The secular religion of sex is no succor. Throughout Sea, Hester is warned against the folly of following her libido: "Beware of passion—it always leads to something ugly," warns her mother-in-law, while Hester's vicar father warns of "the pettiness of the physical." This is, of course, the sort of prudence that smugly modern movies mock, but what makes Sea disturbing is that it never patly disproves this advice. Davies is quite frank about his own anxiety over grand amour. "Possessiveness and distrust and defeat and all those things . . . I couldn't take it. I could not take it, which is why I've been celibate since 1980. I simply can't take all that." There is, however, a new measure of hope in Sea—for unlike Lily Bart, Hester lives to love another day.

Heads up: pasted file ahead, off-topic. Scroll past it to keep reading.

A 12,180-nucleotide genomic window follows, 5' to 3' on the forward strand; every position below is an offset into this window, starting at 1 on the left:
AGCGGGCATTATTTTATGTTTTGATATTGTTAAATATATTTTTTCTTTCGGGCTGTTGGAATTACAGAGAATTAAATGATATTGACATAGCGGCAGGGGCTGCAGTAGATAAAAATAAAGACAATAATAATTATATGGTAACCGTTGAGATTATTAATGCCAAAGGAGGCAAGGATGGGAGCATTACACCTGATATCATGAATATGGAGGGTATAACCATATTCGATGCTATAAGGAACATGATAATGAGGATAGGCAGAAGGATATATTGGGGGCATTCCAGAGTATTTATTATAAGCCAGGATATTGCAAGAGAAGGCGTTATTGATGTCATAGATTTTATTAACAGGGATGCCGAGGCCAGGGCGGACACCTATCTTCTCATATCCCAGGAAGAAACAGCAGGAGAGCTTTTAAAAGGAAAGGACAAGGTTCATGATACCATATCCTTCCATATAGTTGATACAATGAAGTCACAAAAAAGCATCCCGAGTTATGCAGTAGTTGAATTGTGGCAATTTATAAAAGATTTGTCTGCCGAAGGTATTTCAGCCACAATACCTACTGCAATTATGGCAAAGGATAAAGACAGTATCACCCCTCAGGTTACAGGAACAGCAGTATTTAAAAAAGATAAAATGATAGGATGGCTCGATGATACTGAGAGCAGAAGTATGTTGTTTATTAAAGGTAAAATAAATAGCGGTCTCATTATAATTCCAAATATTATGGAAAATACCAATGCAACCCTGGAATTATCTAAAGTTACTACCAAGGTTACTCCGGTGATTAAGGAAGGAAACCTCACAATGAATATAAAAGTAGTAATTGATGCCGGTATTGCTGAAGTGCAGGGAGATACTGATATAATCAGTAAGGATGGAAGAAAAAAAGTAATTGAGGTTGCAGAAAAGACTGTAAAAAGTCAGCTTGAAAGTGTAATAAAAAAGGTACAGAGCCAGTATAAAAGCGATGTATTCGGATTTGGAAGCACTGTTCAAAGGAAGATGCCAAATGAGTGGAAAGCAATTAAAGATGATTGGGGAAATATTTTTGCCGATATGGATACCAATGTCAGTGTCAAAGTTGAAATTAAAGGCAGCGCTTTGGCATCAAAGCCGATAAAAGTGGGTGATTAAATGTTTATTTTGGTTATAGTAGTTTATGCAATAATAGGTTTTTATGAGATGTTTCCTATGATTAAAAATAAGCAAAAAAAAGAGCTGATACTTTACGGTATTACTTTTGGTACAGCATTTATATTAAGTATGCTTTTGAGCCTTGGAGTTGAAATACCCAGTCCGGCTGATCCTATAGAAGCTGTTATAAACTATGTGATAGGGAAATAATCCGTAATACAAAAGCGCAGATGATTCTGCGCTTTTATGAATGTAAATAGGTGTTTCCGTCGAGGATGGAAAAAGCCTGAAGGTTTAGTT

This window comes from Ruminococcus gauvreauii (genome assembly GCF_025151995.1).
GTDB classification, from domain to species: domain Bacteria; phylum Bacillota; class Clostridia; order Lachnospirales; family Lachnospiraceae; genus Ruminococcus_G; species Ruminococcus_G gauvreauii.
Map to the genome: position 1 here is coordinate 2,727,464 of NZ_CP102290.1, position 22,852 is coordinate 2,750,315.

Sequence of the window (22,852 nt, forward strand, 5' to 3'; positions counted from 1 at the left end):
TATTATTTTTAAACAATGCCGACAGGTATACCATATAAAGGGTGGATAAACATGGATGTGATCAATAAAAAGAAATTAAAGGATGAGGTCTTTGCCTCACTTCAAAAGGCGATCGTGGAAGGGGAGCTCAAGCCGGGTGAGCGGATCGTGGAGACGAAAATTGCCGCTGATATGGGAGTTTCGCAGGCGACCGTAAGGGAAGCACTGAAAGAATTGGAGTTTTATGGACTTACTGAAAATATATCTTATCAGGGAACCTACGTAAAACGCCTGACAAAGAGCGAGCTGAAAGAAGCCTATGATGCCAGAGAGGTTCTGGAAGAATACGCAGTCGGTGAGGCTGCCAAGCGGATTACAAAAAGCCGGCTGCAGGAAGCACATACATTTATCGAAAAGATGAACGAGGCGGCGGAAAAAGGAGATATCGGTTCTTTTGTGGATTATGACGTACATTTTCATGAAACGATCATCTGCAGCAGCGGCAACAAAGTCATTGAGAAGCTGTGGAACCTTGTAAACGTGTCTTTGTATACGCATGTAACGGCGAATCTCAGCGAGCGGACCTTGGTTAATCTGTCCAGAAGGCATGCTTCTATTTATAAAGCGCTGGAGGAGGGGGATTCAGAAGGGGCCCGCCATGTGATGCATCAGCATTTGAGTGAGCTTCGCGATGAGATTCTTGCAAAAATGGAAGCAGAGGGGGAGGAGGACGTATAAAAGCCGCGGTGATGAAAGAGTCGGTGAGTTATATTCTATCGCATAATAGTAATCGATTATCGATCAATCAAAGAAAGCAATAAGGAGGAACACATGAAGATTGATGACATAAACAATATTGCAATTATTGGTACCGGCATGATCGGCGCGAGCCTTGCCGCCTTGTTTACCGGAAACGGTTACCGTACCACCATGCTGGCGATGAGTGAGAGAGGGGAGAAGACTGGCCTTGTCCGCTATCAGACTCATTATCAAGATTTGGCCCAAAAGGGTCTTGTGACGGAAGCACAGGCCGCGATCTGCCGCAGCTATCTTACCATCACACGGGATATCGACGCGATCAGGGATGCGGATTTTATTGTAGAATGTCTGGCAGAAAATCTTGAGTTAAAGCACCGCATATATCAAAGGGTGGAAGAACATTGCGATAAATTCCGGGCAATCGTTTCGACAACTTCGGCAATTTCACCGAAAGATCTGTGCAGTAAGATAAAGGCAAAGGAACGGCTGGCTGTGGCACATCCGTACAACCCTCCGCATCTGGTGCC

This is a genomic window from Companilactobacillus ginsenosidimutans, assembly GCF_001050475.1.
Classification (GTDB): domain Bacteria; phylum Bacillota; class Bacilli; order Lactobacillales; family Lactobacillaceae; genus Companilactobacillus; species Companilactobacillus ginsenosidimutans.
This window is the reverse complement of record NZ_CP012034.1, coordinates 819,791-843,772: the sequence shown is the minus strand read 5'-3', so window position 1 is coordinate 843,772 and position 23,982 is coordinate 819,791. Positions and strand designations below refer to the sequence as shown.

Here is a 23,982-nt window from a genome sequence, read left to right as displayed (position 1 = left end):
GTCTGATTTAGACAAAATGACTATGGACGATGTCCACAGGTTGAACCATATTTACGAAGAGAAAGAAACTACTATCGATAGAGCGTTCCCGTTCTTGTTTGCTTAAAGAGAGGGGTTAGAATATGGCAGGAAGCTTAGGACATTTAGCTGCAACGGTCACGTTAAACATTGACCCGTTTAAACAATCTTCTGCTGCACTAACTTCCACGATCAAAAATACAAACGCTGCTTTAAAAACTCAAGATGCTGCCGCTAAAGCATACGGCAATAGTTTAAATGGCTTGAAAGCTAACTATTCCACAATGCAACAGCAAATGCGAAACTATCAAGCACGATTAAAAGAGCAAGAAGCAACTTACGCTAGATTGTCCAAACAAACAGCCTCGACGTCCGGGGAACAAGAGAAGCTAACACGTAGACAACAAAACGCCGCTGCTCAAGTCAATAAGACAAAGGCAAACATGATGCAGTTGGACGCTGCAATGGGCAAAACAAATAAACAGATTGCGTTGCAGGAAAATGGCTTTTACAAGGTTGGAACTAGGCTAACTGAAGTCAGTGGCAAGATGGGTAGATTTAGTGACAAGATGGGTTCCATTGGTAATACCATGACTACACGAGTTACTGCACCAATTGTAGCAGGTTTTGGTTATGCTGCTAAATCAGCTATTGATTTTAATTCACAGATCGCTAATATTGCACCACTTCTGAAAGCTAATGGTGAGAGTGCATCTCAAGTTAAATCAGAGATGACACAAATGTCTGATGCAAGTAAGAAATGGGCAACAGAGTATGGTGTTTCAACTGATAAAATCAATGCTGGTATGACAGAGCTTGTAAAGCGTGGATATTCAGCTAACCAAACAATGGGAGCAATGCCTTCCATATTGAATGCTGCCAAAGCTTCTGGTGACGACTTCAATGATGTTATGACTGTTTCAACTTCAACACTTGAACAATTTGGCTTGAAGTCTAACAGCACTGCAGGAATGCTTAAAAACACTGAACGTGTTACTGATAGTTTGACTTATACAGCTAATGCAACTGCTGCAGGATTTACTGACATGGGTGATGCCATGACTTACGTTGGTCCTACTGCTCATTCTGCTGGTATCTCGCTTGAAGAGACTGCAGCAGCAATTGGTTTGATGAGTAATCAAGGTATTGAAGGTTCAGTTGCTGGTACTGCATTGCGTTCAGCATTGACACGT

Davies, hopefully, will find his own outlets, and he rattles off a list of potential projects in the offing: There is the long-rumored adaptation of Sunset Song, a 1932 Scotch novel of abiding feminine endurance by Lewis Grassic Gibbon; an original screenplay about Emily Dickinson, a social outsider after his own heart; and finally, and most surprisingly, an adaptation of an Ed McBain novel, He Who Hesitates. When I suggest to Davies that this is the perfect title for his next retrospective—think of the boy, face pressed to the window, in Long Day Closes; Lily Bart, dying proud but virginal—he laughs long and concurs.
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